During the hot summer months in Australia horses are under extra stress from heat, humidity, poor feed quality and insect worry. Some horses tolerate the heat well, while others lose coat and body condition and don’t perform at their best.
About 75-80% of the energy used by the horse’s body is given off as heat. Even during gentle exercise, heat production by the horse is 10-20 times greater than at rest. During fast work, heat production can increase 40-60 times. Horses lose heat mainly by evaporation of sweat and by evaporative cooling from the respiratory tract. As humidity increases evaporative cooling reduces so great care must be taken to avoid heat stress in horses working in hot, humid weather.
Exercising horses can lose up to 10-15 litres of sweat per hour. As well as fluid loss, sweating also depletes sodium, potassium, chloride, calcium and magnesium salts from the body. Horses that are only ridden occasionally should be able to replace their body salt losses from pasture and a salt lick in their paddock. However, horses which are exercised and sweat freely on a regular basis should receive a daily electrolyte supplement in their feed.
Cooling down after work
As well as sweat loss during work, horses can continue to sweat for long periods after work, if they are not adequately cooled down.
Be sure to:
¢ Remove all gear, including work bandages and boots as soon as possible.
¢ Sponge or hose the horse down with cool water over the neck, body, limbs and under the belly.
¢ After hosing scrape the horse off immediately. If not scraped off, the water in the coat will retain heat and can actually slow down the cooling process. If the horse is panting or blowing it is a good idea to walk it for a few minutes and then repeat the hosing and scraping.
You should not give very hot horses free access to cold water. It is best to let them drink about 2-4 litres of water initially, then after 10-15 minutes of cooling down let them have free access to drinking water. Horses can be allowed to drink their fill during exercise e.g. endurance or trail riding horses if they continue to work afterwards.
Heat exhaustion or stress
Horses that are worked hard during hot weather, particularly if the humidity is high, can suffer from heat stress. Horses that are unconditioned, overweight or dehydrated are most susceptible.
Signs of heat stress include muscle weakness, rapid breathing and panting, an elevated heart rate and depression. The horse may sweat heavily, however if it is dehydrated it may be unable to sweat adequately to cool itself.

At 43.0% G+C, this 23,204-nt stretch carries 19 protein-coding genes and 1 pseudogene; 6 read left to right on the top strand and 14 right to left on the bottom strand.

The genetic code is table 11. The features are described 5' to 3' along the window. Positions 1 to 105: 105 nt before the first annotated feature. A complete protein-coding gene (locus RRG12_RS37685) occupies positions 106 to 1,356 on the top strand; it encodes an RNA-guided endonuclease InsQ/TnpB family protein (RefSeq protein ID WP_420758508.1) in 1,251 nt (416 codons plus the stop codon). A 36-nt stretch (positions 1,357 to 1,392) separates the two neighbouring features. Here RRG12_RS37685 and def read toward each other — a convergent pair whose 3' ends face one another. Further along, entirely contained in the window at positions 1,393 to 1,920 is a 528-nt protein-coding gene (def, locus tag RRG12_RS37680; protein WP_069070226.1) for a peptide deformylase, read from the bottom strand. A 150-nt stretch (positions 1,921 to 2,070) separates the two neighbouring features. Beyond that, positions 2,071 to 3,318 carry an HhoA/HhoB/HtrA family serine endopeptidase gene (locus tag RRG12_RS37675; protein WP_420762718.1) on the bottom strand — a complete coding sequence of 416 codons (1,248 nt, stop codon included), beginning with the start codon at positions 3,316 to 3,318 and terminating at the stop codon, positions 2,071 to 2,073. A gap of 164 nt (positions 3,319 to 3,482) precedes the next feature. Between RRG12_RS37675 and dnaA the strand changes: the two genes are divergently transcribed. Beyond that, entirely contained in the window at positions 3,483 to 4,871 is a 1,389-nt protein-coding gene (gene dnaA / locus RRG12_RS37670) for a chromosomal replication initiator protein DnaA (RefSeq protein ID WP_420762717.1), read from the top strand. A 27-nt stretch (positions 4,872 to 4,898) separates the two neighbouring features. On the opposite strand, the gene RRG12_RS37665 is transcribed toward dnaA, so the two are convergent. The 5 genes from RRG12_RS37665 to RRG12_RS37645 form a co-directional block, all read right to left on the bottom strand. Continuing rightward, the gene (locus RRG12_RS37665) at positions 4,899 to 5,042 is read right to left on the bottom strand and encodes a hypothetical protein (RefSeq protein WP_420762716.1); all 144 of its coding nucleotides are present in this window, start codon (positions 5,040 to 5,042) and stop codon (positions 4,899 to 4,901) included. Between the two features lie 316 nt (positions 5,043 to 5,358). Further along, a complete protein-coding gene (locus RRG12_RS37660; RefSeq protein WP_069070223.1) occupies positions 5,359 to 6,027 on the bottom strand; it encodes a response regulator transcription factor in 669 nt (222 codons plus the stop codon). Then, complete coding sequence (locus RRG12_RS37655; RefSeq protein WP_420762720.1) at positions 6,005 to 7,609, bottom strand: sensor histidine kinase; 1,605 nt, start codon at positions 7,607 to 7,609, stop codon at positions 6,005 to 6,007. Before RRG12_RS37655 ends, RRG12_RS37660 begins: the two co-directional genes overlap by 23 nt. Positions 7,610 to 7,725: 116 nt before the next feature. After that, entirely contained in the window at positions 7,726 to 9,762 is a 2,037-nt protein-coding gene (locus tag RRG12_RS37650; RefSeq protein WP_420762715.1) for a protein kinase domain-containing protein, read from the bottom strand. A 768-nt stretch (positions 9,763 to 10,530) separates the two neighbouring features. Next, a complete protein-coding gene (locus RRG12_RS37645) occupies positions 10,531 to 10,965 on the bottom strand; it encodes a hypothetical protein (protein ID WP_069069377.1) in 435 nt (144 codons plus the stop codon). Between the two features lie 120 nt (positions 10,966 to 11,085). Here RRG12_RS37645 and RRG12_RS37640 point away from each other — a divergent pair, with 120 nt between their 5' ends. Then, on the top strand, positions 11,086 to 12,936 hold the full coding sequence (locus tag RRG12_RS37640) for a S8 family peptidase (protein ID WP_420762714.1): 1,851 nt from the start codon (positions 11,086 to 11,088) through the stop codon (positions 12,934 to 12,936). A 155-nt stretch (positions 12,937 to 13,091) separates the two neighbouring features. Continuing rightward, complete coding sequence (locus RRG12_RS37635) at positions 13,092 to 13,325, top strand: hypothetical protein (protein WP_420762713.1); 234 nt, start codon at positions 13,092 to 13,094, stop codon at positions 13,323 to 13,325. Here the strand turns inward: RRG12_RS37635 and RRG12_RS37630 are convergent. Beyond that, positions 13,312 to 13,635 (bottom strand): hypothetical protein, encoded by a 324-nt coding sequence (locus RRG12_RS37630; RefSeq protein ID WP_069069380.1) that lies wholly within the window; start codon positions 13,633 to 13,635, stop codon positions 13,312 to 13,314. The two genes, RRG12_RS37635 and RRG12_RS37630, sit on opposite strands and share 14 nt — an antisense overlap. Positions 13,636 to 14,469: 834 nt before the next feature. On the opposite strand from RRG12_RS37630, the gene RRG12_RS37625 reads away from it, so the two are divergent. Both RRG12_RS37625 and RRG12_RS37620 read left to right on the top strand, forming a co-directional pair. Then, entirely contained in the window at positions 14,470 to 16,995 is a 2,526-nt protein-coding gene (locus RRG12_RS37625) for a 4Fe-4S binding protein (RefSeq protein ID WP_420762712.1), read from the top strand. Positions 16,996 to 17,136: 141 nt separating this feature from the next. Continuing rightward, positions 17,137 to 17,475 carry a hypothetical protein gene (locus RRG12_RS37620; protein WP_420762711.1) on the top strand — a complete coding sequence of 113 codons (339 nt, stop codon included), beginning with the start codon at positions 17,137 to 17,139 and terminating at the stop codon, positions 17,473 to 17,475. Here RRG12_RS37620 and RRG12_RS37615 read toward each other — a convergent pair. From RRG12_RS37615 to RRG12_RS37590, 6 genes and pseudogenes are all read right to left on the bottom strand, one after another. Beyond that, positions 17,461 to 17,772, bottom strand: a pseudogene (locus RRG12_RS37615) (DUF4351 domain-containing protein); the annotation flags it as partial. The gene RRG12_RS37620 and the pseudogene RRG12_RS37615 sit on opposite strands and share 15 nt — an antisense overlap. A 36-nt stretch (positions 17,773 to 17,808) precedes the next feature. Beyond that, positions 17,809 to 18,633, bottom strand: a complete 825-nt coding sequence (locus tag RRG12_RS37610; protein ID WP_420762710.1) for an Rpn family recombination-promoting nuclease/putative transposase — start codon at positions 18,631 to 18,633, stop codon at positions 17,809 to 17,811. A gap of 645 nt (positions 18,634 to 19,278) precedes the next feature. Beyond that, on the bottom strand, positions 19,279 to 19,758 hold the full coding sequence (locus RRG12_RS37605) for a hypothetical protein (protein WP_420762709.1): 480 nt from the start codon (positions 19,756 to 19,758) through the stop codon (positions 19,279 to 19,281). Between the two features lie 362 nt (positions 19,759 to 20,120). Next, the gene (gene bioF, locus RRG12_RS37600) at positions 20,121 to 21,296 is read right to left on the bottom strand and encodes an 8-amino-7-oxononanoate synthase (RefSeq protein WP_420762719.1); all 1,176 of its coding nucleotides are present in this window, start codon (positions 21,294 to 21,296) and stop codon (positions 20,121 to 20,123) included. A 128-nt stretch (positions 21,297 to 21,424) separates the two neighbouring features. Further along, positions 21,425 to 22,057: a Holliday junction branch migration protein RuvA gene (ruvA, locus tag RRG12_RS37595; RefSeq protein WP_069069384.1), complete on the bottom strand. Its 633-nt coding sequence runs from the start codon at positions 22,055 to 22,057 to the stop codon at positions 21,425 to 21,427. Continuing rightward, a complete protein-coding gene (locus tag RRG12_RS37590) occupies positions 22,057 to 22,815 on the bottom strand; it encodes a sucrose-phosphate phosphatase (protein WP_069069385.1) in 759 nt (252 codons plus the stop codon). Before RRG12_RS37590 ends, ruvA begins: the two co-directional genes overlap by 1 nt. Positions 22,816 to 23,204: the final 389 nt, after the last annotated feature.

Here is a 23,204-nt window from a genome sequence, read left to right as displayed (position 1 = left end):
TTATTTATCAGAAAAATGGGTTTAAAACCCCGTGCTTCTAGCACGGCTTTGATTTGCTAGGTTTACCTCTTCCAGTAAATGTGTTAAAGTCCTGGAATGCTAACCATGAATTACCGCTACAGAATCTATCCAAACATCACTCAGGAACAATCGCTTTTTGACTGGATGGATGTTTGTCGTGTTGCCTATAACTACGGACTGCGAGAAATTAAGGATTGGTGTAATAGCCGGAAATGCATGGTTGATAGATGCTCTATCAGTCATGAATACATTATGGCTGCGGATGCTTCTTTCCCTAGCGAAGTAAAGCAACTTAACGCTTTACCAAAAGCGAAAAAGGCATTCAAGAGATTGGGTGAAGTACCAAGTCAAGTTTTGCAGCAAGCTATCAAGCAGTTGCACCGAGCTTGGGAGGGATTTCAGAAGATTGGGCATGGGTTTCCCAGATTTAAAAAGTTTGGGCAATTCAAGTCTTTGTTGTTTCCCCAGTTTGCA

Heat stress is an emergency and immediate steps must be taken to reduce the internal body temperature of the horse.
¢ The horse should be unsaddled and led to a shady spot.
¢ If water is not available fan the horse with a shirt or saddle cloth for 1-2 minutes.
¢ Then walk the horse slowly for 1-2 minutes before repeating the fanning and walking cycle until the horse brightens up.
¢ If water is available sponge or hose the horse all over and scrape-off within 30 seconds as described above.
¢ Fan or walk the horse for 2-3 minutes and then repeat the sponging or hosing and scraping. Repeat until the horse improves.
¢ Let the horse drink 2-4 litres of water at a time and provide an electrolyte replacer. A daily electrolyte supplement should also be added to the horse’s feed on an ongoing basis.
Insects which can worry and bite horses abound during the warmer months, particularly in the humid, coastal regions of Australia. Insects can lead to ongoing annoyance, weight loss, and localised or wide spread skin disease.
Queensland Itch (Summer Itch, Sweet Itch) – some horses develop an allergic reaction to insect bites. Instead of simply suffering from individual insect bites these horses become intensely itchy, particularly along their withers, mane, tail butt, ears and backline. They rub excessively on posts, trees and railings, traumatising the skin, leading to open sores that can become infected and loss of hair. Severe cases of Queensland Itch should be treated by your vet who may prescribe anti-inflammatory drugs and/or antibiotics.
Horses can be partially protected from insect bites by the use of light rugs and hoods, particularly between 4 a.m. and 8 a.m. when insects are most active. If possible, stable susceptible horses in an insect proof environment during these times. Insect repellents are very helpful if applied each day prior to the insect attack time. Try to reduce the breeding areas for flies around your stables by cleaning manure away regularly and placing manure heaps away from stable areas.
Hot weather and regular sweating can lead to a dull, dried-out coat during the summer months. Light rugs and hoods will protect the coat from bleaching, but care should be taken to avoid heavy rugs or materials that cause sweating as prolonged sweat loss under rugs can lead to electrolyte losses and dehydration.
Extract of article Caring for Horses in Summer originally published by Virbac Australia. Reprinted with permission.